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Are the 'Z-drugs' really carcinogenic?

Posted by Quintal on July 2, 2008, at 11:30:14

I've been coming across these sinister articles for a while. They seem to suggest that 'z-drugs' are associated with higher rates of cancer mortality. The FDA has expessed skepticism over the validity of these studies because of the short time lag between exposure and diagnosis (as little as fourteen days in one case, and all within six months). Also, the authors found that ramelton (Rozerem) carried a significant risk of cancer mortality despite having a completely different mechanism. I'm wondering why hypnotics as a class were singled out for investigation, rather than a chemical class i.e. benzodiazepines? This obviously raises questions as to whether the older benzos carry similar risks. As it is I'm not too concerned, but I am considering switching my zopiclone to lormetazepam (pdoc permitting), or even a nightly dose of diazepam.

Evidence That New Hypnotics Cause Cancer
Daniel F. Kripke, University of California, San Diego
March 17, 2008

Fifteen epidemiologic studies have associated hypnotic drugs with excess mortality, especially excess cancer deaths. Until recently, insufficient controlled trials were available to demonstrate whether hypnotics actually cause cancer. The U.S. Food and Drug Administration (FDA) Approval History and Documents were accessed for zaleplon, eszopiclone, and ramelteon. Since zolpidem was used as a comparison drug in zaleplon trials, some zolpidem data were also available. Incident cancers occurring during randomized hypnotics administration or placebo administration were tabulated. Combining controlled trials for the 4 drugs, there were 6190 participants given hypnotics and 2535 given placebo in parallel. Restudy of on-line FDA files led to somewhat altered counts of incident cancers, which are currently being checked against an FDA case review. FDA files revealed that all 4 of the new hypnotics were associated with cancers in rodents. Three had been shown to be clastogenic. Combining these new randomizing trials provided equivocally- significant data that new hypnotics cause cancer. Together with the epidemiologic data and laboratory studies, the available evidence signals that new hypnotics may increase cancer risk. Due to limitations in available data, further review of case files for these trials and confirmatory research is needed.

Daniel F. Kripke, "Evidence That New Hypnotics Cause Cancer" (March 17, 2008). Department of Psychiatry, UCSD. Paper 3.

Full article (PDF document):


Zopiclone may be carcinogenic and mutagenic according to rat, mice and hamster studies. It should be noted that, at 100 mg per kg of bodyweight per day, the dosage was considerably higher than the therapeutic dose for humans. The authors of an uncontrolled study of Zopiclone said that it may take decades in immunocompetent people before carcinogenic effects from past zopiclone use develops. It was suggested that further research and monitoring was required into the potential for zopiclone to cause cancer in immunocompetant patients.[1]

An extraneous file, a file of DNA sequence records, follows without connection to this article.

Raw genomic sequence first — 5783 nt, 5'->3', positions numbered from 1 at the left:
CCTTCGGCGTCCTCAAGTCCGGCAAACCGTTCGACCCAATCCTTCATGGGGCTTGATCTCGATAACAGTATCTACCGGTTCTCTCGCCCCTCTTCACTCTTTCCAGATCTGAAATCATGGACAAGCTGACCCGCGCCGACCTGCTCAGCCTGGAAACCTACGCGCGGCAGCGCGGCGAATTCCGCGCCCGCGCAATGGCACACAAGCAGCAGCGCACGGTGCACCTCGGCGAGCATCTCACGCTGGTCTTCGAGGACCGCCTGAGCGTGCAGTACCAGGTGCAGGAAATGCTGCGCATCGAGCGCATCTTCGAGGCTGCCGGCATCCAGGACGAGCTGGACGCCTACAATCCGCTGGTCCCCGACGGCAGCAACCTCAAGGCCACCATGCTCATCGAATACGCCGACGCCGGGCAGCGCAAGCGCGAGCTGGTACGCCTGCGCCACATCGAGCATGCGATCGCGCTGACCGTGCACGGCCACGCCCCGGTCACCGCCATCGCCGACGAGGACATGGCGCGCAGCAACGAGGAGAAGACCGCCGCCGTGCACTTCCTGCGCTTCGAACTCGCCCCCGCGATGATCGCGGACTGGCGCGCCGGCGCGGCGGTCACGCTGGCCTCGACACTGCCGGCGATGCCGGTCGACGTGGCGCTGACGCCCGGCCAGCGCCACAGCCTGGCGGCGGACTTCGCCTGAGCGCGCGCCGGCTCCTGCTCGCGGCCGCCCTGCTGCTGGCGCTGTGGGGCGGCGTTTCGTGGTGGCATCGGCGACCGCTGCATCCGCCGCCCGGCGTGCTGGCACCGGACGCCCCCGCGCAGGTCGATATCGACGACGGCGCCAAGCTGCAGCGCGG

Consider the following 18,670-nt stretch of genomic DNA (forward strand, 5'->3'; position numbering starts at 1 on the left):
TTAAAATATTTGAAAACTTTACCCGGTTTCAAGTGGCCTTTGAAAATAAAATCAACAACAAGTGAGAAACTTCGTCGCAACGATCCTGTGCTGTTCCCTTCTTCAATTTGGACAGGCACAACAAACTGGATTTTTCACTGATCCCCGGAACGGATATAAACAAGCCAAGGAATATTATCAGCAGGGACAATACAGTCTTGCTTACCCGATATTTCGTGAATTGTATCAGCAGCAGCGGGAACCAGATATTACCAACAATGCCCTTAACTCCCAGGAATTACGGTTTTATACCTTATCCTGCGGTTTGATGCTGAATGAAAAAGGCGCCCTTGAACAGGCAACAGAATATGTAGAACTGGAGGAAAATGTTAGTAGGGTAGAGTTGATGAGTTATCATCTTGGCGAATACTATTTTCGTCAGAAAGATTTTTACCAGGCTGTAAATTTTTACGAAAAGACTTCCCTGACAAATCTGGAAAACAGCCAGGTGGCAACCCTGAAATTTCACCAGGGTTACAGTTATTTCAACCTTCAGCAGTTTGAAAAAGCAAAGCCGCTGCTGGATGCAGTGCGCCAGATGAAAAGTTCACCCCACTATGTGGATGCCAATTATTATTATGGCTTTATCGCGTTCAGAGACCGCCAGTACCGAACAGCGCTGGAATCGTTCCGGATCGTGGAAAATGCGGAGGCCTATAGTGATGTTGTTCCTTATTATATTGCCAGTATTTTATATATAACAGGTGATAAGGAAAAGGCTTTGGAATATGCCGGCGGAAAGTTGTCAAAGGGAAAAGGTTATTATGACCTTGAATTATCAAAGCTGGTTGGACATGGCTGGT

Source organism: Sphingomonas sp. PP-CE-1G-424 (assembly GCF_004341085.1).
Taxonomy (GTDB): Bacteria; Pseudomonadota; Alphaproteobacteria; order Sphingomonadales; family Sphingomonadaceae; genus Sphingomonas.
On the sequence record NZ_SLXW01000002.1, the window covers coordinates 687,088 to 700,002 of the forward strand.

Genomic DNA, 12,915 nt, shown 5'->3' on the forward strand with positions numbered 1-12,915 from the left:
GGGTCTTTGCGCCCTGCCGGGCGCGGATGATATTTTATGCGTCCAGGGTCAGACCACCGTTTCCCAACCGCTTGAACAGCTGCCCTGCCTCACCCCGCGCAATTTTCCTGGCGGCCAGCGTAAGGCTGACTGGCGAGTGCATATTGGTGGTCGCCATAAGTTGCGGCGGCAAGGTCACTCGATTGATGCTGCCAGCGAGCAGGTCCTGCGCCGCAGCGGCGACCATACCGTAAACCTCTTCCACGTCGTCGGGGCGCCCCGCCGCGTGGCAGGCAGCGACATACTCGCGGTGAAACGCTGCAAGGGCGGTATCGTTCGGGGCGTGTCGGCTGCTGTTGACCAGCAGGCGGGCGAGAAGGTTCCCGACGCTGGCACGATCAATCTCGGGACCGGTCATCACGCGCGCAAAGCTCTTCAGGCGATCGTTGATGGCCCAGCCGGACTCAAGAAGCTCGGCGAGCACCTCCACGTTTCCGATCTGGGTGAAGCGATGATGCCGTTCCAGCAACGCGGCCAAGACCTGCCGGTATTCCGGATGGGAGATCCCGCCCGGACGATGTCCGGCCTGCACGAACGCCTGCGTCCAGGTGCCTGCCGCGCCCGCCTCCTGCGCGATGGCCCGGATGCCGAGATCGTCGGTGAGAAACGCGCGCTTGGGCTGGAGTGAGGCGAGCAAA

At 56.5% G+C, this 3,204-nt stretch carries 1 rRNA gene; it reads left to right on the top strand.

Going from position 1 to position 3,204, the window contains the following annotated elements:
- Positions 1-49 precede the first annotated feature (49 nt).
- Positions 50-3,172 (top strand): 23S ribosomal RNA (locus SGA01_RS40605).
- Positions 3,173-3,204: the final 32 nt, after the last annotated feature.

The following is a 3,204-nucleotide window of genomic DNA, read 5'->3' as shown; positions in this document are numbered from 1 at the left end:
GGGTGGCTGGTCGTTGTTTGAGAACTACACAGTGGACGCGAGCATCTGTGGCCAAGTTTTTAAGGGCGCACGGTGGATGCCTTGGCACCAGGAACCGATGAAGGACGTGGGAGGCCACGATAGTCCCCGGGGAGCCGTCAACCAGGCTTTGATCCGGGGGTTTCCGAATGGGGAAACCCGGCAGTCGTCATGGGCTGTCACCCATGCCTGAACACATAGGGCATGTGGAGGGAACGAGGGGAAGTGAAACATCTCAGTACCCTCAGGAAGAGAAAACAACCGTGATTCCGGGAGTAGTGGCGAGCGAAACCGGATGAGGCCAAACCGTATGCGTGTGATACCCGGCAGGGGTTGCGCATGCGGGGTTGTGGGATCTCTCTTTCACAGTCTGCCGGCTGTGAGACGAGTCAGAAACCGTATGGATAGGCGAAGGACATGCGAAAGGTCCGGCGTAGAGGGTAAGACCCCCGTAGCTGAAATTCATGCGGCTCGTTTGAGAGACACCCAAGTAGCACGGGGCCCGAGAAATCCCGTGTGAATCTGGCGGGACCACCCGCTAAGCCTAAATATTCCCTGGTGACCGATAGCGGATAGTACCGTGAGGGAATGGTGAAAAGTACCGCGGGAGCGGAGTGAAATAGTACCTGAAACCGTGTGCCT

A recent analysis of FDA and clinical trial data shows that nonbenzodiazepine Z-drugs at prescribed doses cause cancer in humans. The data shows that trial subjects receiving hypnotic drugs had an increased the risk of developing cancer and malignancies. There have been 15 epidemiologic studies which have shown that hypnotic drugs cause increased mortality, mainly due to increased cancer deaths. The cancers included, cancer of the brain, lung, bowel, breast, and bladder, and neoplasms. Initially FDA reviewers did not want to approve the drugs due to concerns of cancer but ultimately changed their mind and approved the drugs despite the concerns. FDA data has shown that zolpidem, zaleplon and eszopiclone are clastogenic and cause cancer in rodents. Benzodiazepine agonists are associated with an increased risk of ovarian cancer in humans. Zopiclone was reportedly refused a product license by the FDA in the USA due to indications that zopiclone caused cancer. Development of a malignant neoplasm has been associated with zolpidem usage but the rate of incidence of neoplasm in zolpidem users is as yet unknown. The rates, in clinical trials for the nonbenzodiazepine Z drugs, of malignancies and neoplasms are significantly higher in hypnotic groups than in placebo groups. Also the analysis of clinical trials and FDA data showed that eszopiclone, zaleplon, and zolpidem appeared to have an adverse effect on the immune system causing an increased rate of infections and colds in hypnotic users. Suppression of immune function might be the cause of the increased rate of cancer in nonbenzodiazepine hypnotic users. Indiplon has also shown an increased rate of cancers in clinical trials. The review author concluded saying; "the likelihood of cancer causation is sufficiently strong now that physicians and patients should be warned that hypnotics possibly place patients at higher risk for cancer".[2]

The zopiclone study was carried out on a group of HIV positive men, and the cancers were mostly Kaposi's sarcoma - hardly unusual for that population. I sense a whiff of scaremongering among all this, but posibly a grain of truth. I can't help but wonder how many other psychiatric drugs would show a similar relationship with cancer mortality if studied in the same way though.





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